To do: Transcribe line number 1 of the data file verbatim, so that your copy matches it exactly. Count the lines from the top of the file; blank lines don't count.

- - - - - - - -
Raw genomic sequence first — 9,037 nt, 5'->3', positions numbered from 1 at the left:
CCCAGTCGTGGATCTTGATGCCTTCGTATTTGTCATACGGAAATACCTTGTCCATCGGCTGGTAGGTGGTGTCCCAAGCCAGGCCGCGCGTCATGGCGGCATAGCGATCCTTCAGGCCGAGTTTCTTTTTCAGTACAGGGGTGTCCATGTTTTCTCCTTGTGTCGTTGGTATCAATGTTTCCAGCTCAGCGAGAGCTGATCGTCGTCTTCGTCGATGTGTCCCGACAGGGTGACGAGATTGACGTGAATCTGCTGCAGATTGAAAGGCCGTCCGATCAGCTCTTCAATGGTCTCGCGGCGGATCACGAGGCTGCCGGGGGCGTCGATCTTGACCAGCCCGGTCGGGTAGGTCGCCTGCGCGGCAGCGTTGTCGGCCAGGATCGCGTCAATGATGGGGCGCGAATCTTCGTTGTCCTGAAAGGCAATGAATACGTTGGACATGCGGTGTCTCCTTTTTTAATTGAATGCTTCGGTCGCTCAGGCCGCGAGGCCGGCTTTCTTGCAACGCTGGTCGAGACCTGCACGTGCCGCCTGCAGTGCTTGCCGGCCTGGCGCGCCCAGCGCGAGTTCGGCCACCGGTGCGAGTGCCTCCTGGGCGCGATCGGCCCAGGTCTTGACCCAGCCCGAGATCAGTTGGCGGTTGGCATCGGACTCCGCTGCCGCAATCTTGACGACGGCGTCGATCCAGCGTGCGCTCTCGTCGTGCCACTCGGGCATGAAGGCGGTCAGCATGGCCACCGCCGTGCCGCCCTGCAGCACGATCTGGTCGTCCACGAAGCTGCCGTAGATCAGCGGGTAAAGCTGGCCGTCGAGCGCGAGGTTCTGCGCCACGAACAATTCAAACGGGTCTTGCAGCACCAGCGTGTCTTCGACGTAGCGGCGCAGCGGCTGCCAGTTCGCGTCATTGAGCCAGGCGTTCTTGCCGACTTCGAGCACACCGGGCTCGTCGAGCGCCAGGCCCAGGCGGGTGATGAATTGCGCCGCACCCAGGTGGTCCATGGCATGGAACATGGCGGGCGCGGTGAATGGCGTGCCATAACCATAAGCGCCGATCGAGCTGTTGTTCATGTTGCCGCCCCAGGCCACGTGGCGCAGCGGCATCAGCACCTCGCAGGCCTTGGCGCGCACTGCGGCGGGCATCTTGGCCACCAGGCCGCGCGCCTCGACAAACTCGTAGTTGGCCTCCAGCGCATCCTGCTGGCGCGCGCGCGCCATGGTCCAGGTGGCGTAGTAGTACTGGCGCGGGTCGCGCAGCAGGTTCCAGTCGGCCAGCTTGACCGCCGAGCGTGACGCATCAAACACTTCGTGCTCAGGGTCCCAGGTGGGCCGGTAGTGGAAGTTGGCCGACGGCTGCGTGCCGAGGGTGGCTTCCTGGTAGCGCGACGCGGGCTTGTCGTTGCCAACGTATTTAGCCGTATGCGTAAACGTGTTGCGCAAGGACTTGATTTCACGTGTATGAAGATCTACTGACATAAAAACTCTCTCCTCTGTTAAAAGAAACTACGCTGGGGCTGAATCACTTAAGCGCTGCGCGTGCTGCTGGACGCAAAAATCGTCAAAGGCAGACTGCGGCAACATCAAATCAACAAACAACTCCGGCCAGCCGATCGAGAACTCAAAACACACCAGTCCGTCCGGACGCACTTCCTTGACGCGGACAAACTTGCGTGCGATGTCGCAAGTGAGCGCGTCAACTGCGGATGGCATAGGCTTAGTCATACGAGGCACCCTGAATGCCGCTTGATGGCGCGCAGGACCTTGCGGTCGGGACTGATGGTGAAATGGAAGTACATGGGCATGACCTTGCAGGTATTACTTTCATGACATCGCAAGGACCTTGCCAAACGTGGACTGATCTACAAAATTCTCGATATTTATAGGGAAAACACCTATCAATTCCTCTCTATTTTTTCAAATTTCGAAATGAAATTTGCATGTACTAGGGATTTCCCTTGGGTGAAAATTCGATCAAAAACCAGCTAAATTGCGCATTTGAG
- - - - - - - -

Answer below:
Raw genomic sequence first — 9,037 nt, 5'->3', positions numbered from 1 at the left: